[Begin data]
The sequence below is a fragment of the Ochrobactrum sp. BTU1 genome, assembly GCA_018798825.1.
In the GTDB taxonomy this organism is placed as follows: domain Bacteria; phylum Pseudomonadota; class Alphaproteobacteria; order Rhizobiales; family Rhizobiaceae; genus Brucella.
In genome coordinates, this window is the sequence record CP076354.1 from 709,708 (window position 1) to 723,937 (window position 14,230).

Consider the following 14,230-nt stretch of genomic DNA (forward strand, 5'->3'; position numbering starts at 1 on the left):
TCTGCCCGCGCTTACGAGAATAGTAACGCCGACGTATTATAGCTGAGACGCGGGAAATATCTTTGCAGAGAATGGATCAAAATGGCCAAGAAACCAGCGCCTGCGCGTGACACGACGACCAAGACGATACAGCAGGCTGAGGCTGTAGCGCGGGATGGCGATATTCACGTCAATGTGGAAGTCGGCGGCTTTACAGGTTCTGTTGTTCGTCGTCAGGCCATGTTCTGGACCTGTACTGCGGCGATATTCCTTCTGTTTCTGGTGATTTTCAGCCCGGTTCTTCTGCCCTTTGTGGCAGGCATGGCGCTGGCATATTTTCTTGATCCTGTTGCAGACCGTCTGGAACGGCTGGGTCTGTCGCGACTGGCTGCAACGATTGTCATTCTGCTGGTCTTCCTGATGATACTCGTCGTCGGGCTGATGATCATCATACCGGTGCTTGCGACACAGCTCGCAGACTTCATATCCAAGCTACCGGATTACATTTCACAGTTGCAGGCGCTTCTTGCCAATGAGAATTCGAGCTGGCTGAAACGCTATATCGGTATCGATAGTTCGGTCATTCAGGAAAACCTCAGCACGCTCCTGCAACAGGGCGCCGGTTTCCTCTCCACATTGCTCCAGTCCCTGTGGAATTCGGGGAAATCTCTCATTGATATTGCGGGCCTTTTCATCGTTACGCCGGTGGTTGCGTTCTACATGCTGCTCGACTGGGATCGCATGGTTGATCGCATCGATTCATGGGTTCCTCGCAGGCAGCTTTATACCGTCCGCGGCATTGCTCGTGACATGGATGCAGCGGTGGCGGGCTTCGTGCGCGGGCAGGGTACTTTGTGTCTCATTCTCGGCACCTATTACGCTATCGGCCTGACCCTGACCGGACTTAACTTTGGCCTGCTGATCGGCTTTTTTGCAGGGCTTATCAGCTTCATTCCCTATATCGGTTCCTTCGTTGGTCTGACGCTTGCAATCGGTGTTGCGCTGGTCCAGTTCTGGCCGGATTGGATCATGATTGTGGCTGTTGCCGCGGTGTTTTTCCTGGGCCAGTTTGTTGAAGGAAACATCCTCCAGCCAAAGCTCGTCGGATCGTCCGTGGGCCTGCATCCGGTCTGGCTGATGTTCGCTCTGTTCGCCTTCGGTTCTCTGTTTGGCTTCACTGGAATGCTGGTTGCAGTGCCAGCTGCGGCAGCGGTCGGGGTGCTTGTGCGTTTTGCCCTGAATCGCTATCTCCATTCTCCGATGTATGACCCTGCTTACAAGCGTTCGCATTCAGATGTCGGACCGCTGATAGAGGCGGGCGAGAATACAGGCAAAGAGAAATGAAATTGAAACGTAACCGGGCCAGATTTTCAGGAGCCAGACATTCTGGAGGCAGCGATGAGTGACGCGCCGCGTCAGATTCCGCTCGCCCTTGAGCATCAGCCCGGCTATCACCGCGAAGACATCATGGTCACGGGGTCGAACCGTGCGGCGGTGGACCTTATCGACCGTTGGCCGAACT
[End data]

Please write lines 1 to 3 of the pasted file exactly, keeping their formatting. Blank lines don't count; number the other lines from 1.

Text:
The sequence below is a fragment of the Ochrobactrum sp. BTU1 genome, assembly GCA_018798825.1.
In the GTDB taxonomy this organism is placed as follows: domain Bacteria; phylum Pseudomonadota; class Alphaproteobacteria; order Rhizobiales; family Rhizobiaceae; genus Brucella.
In genome coordinates, this window is the sequence record CP076354.1 from 709,708 (window position 1) to 723,937 (window position 14,230).